I do think she's quite sick. They didn't intend to announce the pregnancy this soon- it sounded like they hadn't even told the Queen yet. But taking her to the hospital made the announcement necessary. If it was a condition that could have been treated at home I'm sure they have the resources to do that.

7 moms found this helpful


answers from Atlanta on

I wouldn't call it rare. I know people with hyperemesis that needed hospitalization and then were sent home with IV's. Media sensationalism? I know it's not your run of the mill every day morning sickness, but it's definitely not unheard of.

I was close to it when pregnant with my daughter (the boys were fine). I couldn't keep water down. I lost 25 lbs in the first 12 weeks. At that point I didn't know it wasn't "normal" morning sickness. Luckily, I responded to Zofran. Had I not, I would have been in the hospital, too.

5 moms found this helpful


answers from New York on

Morning sickness. In hospital because of who she is. Your average Jo would be home ans miserable. This is going to be a long, long, long pregnancy for the world!

5 moms found this helpful


answers from Seattle on

I know of one person who had this. It's a shame they are calling it "acute morning sickness" because that doesn't really cover it. Does the smell of water make you vomit? Constantly? How do you stay hydrated? Does the least movement make you vomit? Constantly? This isn't just a really bad case of morning sickness. This is a serious medical condition. Read Bug's response. I wouldn't wish this on my worst enemy.

Yes. You are missing something. Unless the people you know were hospitalized with it, you probably don't know that many people who've had it. (And think of all the folks you know who've had babies. Knowing a couple of women hospitalized for HG would still not negate the rarity. Heck. Brain cancer is rare, but I know of several people who've had it.)

5 moms found this helpful


answers from Louisville on

I have had one friend with this type of morning sickness. She was hospitalized a few times, and she and her husband actually ended up having to move in with her parents for the duration of the pregnancy because of the severity of her condition. It definitely goes beyond needing Zofran.

5 moms found this helpful


answers from Grand Forks on

KAte has been hospitalized with morning sickness, and since I have never known anyone who needed to be hospitalized for morning sickness that makes it rare.

4 moms found this helpful


answers from Los Angeles on

A friend of mine had this. She had to be hospitalized and fed intravenously. She actually LOST weight while pregnant and went below her pre-pregnancy weight. By all accounts, it was an absolutely horrible and scary experience for her.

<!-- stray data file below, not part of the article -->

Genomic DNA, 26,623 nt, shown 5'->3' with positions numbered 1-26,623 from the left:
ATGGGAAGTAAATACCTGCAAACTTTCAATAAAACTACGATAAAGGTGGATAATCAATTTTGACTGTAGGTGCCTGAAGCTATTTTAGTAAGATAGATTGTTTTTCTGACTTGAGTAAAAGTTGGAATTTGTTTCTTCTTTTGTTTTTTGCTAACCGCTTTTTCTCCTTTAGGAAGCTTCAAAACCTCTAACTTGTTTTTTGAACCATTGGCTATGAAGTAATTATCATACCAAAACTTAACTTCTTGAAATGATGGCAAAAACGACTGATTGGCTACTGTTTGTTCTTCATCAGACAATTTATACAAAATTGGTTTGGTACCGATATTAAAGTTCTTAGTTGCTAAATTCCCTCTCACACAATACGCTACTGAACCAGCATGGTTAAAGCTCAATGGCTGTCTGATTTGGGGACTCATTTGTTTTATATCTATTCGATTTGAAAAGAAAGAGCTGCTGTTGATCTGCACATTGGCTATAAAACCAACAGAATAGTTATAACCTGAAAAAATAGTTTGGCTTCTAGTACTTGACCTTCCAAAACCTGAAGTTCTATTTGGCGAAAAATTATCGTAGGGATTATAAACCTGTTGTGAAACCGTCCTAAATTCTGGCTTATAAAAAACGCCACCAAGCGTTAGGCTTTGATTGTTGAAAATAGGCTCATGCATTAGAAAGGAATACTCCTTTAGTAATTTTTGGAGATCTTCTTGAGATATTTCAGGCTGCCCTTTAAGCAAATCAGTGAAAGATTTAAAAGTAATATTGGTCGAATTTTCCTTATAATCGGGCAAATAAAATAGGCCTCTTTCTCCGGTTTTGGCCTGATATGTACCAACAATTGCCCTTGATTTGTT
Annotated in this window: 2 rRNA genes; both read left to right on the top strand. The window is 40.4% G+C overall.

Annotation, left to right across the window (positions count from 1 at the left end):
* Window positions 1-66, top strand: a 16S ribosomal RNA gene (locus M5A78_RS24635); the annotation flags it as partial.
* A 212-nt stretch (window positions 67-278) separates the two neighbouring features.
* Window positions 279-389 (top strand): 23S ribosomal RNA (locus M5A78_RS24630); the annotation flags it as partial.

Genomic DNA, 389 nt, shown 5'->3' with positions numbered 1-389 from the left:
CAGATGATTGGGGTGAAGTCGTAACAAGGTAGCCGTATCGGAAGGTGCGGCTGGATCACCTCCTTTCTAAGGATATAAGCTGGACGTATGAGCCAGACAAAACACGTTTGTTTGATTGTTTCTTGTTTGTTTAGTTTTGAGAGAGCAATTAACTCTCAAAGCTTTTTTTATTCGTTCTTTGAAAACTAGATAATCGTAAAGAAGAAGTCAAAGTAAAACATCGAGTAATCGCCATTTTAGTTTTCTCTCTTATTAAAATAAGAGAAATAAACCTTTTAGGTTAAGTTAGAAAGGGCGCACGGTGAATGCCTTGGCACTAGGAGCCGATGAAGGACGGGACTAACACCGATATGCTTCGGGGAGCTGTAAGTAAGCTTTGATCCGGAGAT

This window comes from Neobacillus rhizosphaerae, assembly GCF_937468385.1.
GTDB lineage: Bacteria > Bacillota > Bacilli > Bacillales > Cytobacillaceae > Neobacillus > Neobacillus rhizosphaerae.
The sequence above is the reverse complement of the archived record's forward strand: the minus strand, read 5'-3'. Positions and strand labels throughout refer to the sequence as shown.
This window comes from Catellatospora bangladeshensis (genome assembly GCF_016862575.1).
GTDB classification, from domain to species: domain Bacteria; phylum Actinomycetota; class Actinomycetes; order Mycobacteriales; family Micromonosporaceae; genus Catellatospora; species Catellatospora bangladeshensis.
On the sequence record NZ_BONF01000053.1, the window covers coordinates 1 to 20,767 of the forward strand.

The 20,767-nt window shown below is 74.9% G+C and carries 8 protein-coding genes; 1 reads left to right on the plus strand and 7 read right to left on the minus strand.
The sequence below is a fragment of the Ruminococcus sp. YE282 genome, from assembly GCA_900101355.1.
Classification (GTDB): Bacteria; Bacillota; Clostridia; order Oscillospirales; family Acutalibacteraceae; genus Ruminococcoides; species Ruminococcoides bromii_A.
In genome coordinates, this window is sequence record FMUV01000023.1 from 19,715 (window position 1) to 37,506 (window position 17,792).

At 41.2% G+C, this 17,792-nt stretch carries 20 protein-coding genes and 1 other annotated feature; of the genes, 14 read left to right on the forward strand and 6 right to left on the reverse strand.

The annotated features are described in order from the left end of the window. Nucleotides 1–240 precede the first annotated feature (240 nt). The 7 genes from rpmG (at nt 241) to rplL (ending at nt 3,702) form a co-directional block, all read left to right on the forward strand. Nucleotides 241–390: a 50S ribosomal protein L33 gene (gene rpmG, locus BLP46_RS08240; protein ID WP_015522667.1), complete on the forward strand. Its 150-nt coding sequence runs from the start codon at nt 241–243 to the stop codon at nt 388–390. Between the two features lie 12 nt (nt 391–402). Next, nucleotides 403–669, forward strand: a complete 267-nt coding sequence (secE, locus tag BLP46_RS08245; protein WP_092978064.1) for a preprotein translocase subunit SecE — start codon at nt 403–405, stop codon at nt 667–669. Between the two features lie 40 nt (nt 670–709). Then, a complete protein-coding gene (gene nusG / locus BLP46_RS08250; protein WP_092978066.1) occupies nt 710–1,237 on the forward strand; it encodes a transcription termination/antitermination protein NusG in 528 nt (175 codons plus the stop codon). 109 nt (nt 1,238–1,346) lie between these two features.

4 moms found this helpful


answers from Columbia on

"A spokeswoman for the couple said 30-year-old Catherine, widely known as Kate, was in the King Edward VII Hospital in central London suffering from hyperemesis gravidarum, an acute morning sickness which causes severe nausea and vomiting and requires supplementary hydration and nutrients." -Reuters

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answers from Williamsport on

I heard it was Hyper Emesis, not morning sickness....which needs hospitalization and feeding tubes etc. It's irresponsible for news to call it morning sickness if this is the case.

You can google Katie Couric's recent piece on this interviewing some women who had it for more info.

3 moms found this helpful


answers from Houston on

If they had just said "morning sickness", then I would say, "Bless her...hope that's not too bad for her," and keep it moving. "Unusual acute case" is different, though. It means that it's not the typical case of morning sickness and that it's concentrated and severe. That is literally what these words mean. It means that the usual drugs that relieve the mild cases in some women just won't work in her case. In the meantime, she's miserable and sick. Miserable and sick is a bad combo at any time, but during pregnancy it can make you (almost) want to perform your own C-section. No, really, it can make you crazy. It's also physically dangerous if she can't keep nourished and hydrated during pregnancy.

Given that information, before I keep it moving, I stop and say, "Oh, bless her, how terrible she must feel. I hope that it doesn't last long." I am not invested in this pregnancy in any way and don't care to hear all the details, but as a former pregnant woman, I can sympathize.

3 moms found this helpful


answers from Seattle on

Morning sickness is experience by most women
Hyperemesis Gravidarium by a tiny percentage

And then within HG there is a spectrum. So, HG is fairly rare to begin with, and then the most severe form is even rarer (as in extremely).

Some common side effects of Moderate to Severe HG:

Broken Ribs
Punctured Lungs
Torn esophagus
Aspiration Pneumonia
Acid eating the lungs (from the aspiration)
Hypoxia (blood oxygen too low)
Brain damage (from hypoxia)
Heart Attack